LAKE MACBRIDE— Vague recollection of Saturday morning trips to downtown Davenport have been haunting me of late. It’s the holiday season, and the stillness of the house leaves a perfect canvas against which memory paints images of days gone by. Trips to the newspaper to pay my paper route bill, a stop at Parker’s Department store to dine on automat food heated under a reddish light bulb, to Petersen’s, Woolworth, W.T. Grant, Hanssen’s Hardware, and a stop at the Source Book Store. The latter being the only business still there, now run by the son of the founder.
There were places to eat. A lunch counter at Woolworth, the Griddle where my grandmother cooked and served lunch, Bishop’s Buffet, The Tea Room, and others, I suppose. Over the course of youth, I tried them all.
There were three movie theaters, the RKO Orpheum, the Capitol and the State. My classmates would go shoplifting in the downtown and then meet up for a $0.35 movie and swap stories, men’s cologne and other plunder. They didn’t view themselves as criminals, and with time, they grew out of it. I didn’t join them for fear I would get caught.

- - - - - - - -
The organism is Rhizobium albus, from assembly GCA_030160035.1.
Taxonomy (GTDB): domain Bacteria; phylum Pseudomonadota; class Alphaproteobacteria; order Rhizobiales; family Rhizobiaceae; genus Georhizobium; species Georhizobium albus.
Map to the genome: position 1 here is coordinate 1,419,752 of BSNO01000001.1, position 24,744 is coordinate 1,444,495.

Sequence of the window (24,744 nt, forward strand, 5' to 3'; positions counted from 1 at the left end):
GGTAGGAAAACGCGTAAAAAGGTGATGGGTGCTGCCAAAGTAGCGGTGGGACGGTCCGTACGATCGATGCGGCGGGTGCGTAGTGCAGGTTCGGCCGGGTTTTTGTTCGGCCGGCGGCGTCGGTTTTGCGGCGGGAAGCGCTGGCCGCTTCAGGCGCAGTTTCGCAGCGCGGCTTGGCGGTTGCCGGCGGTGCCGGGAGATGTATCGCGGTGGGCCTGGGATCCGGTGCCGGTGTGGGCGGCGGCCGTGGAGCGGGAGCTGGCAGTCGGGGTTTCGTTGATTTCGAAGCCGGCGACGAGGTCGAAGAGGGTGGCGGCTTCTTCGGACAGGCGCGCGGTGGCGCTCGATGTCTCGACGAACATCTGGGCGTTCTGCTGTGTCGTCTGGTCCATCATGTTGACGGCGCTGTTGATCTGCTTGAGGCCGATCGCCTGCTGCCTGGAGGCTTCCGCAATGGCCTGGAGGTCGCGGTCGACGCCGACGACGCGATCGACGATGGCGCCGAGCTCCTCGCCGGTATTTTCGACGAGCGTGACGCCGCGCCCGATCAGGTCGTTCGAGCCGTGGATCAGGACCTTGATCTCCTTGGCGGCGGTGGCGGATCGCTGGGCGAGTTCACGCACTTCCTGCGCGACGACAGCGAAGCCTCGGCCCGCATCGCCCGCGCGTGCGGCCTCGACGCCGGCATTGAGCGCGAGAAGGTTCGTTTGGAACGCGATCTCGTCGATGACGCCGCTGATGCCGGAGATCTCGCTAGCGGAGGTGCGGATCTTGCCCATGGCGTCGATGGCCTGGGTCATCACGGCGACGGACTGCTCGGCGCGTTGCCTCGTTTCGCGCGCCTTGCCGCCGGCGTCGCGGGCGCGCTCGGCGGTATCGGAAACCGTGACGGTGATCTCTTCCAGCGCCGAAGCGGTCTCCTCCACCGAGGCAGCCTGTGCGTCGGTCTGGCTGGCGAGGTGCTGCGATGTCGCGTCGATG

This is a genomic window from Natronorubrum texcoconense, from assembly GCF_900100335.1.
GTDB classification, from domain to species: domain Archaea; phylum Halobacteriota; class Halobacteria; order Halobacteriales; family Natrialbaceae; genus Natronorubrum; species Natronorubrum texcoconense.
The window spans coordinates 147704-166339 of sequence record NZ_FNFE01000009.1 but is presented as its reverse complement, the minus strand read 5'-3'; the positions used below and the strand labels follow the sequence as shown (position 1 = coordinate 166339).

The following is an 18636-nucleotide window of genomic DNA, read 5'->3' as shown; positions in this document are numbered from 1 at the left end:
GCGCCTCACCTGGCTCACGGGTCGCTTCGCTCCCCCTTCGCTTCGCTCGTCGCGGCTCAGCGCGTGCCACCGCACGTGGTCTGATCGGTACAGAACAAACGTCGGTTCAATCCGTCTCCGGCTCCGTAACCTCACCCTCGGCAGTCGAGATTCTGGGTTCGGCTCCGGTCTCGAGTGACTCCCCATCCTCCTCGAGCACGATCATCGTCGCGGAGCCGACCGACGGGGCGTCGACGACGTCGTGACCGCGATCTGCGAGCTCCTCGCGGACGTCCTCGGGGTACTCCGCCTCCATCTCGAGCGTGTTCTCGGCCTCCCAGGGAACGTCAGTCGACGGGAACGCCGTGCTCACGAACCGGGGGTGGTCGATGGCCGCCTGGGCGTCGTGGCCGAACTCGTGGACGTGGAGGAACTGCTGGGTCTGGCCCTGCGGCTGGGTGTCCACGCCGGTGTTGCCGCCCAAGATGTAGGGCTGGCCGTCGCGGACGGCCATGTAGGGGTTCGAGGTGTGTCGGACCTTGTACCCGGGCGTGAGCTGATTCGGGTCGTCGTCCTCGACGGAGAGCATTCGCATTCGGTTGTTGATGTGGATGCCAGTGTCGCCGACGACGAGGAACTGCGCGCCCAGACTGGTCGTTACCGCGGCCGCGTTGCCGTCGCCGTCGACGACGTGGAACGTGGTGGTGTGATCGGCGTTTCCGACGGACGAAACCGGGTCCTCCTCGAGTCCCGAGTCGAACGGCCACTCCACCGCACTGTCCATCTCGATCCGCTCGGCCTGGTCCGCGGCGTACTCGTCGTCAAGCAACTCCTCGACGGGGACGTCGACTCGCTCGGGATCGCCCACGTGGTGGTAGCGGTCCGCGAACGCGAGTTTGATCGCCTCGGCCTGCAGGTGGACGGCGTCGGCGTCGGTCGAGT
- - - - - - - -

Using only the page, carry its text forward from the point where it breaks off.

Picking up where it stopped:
Now my Saturdays are much different. The day began with work proofreading the newspaper, followed by a series of errands. A drive to Oxford to meet up with a farmer, a trip to the orchard to pickup some apples and chat with the staff one last time this year, and a trip to the farm where I worked for news and another chat. It was not retail outlets I sought, but people I knew or wanted to get to know. And that’s the difference in my life today.
After the farm I went to the public library and brought home an armload of books, and a jelly jar full of hot chocolate mix. I cooked a dinner of stir-fried tofu and vegetables served over rice for the two of us. I opened a bottle of wine and had enough to taste it. The beer from summer is all gone.
What if memories of youth had been something other than shopping and going downtown on Saturdays? Why do those memories play now? What I’d rather do is live now, in the world constructed from my new life with practical farmers. In a society where government seems corrupt and bankrupt of morals, and shopping for necessities is all we can afford. Where splurging means buying a new book on Amazon.com, getting a slice of pizza at the gas station, or making holiday cookies at home. The commerce of life seems least interesting to me now.
Yet these memories of Davenport play. I can’t escape them, they are part of me. I’ll let them play against the screen a while more, until leaving the house for a round of Sunday morning work and what new adventures might be found outside of memory.